Victorian wants ‘physics-defying’ ability explored

A Victorian man who believes the way he spins his body in a pool can defy the laws of physics is determined to have his “gift” studied despite scepticism from the scientific community.

Peter, a 48-year-old from Traralgon in Gippsland, claims that he can perpetually spin around in the water using only the power of his mind.

With the support of former Monash University academic Dr Vladimir Dubaj, who is president of the Australian Parapsychological Research Association, he is pushing to have his ability studied by scientists.

Peter, who is interested in “alternative healing”, said he became aware of his talent when he jumped into a pool on Australia Day last year.

“I hopped in the pool and spun around and I thought ‘what the hell had happened?’,” he said.

Peter said he had honed his ability since then and, unlike most people, did not sink in the water and could stop mid-revolution and change the direction he rotated.

“There is certainly a force or energy that I’ve got control of,” he said.

“Just by having a thought I start moving.”

Dr Dubaj was intrigued when he came across Peter’s talent and wanted to study it further.

He said research was needed to determine what was causing Peter to rotate in the water but there were some factors he was prepared to dismiss.

“One of the confounding factors is buoyancy. We thought it was to do with buoyancy but when we applied weight he still spun,” he said.

“There doesn’t seem to be any active muscle activity… we thought it may be movement of his back but he can do it with a back brace on.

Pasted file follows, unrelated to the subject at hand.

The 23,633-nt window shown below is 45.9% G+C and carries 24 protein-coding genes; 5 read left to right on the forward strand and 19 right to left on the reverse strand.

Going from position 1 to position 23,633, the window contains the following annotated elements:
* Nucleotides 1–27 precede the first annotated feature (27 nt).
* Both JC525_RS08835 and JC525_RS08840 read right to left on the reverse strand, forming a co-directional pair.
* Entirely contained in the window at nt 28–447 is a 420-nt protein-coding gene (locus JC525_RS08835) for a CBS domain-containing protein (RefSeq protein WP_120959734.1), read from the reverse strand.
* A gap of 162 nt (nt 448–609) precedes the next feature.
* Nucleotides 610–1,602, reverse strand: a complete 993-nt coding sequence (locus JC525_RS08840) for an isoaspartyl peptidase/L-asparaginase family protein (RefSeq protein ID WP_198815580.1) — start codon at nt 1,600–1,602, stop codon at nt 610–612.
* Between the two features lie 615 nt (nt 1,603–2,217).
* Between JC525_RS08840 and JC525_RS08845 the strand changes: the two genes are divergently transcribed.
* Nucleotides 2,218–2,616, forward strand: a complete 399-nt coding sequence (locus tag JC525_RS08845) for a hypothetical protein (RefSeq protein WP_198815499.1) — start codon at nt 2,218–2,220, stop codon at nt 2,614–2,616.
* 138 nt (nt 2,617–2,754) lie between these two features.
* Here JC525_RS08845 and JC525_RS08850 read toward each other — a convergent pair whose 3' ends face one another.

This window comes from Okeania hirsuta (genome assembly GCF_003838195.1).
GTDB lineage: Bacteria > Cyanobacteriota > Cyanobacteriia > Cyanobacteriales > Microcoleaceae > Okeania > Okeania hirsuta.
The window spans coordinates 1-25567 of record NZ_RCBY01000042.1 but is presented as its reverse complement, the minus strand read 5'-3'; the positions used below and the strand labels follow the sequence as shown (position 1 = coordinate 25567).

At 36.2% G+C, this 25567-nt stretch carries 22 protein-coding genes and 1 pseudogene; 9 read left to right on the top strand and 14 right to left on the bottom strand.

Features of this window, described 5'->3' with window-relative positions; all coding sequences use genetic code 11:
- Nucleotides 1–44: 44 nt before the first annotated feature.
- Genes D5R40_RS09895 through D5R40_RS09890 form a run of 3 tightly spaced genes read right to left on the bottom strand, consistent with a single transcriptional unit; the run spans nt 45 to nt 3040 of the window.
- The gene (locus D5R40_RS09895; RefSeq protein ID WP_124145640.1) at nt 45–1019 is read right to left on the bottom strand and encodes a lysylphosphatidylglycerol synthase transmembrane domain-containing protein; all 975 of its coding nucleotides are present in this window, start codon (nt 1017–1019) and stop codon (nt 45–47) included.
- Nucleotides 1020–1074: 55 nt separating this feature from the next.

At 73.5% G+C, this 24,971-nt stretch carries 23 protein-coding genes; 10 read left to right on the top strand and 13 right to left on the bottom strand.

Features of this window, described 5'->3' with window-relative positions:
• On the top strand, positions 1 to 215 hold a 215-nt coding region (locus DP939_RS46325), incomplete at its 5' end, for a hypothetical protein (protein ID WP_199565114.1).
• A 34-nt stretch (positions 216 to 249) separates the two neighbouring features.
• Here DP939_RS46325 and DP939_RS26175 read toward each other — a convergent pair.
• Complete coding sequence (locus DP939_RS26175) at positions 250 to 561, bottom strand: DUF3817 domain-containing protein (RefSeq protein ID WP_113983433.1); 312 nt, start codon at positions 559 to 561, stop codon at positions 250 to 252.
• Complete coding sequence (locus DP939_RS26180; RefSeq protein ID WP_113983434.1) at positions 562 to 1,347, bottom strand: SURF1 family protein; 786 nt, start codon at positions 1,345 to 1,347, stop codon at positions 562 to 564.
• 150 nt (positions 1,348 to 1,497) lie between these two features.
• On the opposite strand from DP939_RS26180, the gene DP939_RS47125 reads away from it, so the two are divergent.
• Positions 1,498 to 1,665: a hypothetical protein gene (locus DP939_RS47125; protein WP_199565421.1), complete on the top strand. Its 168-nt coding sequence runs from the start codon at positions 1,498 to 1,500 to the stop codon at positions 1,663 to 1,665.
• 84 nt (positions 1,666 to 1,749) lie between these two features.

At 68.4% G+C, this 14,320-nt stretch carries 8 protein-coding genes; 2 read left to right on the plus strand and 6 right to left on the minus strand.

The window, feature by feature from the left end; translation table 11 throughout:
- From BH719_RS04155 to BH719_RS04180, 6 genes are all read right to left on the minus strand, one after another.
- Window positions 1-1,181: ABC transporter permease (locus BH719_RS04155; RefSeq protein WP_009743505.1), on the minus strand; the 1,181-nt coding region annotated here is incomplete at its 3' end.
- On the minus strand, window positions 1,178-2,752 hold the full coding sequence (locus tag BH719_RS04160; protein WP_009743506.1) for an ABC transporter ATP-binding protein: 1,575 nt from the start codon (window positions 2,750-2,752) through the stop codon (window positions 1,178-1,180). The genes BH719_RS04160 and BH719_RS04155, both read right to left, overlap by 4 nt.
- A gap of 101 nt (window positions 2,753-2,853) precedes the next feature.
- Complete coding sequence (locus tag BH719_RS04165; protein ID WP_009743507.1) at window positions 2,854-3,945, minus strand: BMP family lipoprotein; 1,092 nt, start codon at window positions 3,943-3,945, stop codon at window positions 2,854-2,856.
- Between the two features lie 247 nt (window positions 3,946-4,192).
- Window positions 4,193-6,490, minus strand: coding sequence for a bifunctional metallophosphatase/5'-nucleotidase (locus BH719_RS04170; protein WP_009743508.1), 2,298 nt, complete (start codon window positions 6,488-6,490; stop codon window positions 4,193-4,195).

“I’m happy to eliminate those variables but there are other things it could be.

“The one that jumps to mind is some kind of subtle twisting activity that could cause a change in the centre of gravity but we don’t have the camera systems set up for that.”

Peter said he wanted to be the subject of a scientific study because he believed the movement defied the laws of physics.

But despite his and Dr Dubaj’s efforts scientists have declined to take up the offer.

“A lot of people in the scientific community have shown disbelief, some have been polite and some have not even bothered to reply,” Dr Dubaj said.

University of Melbourne post-doctorate research fellow Dr Wenming Chen, from the Department of Mechanical Engineering, viewed videos of Peter rotating in water with his arms across his chest and said it was “interesting” but far from inexplicable.

“What I am sure of is he is not violating any laws of physics,” Dr Chen told ninemsn.

“We have seen a lot stranger things than that happen, like a person jumping out of water like a dolphin and there are ways that we can explain it within the laws of physics.”

The scientist, who watched videos of Peter’s aquatic antics along with a number of his colleagues, said the group believed Peter’s arm movements kept him rotating.

“The change (in his arm movements) could be very small and you may be unable to tell just by looking at the video,” Dr Chen said.

“He may not notice himself that he is using his arms.

“Our body is not like a piece of material that is fixed, if you move it changes your geometric properties so resistance to movement also changes.”

The academic added it would be necessary to study the movement with underwater cameras to learn more.

Sources: Peter, Dr Vladimir Dubaj, Dr Wenming Chen

Author: Martin Zavan, Approving editor: Fiona Willan




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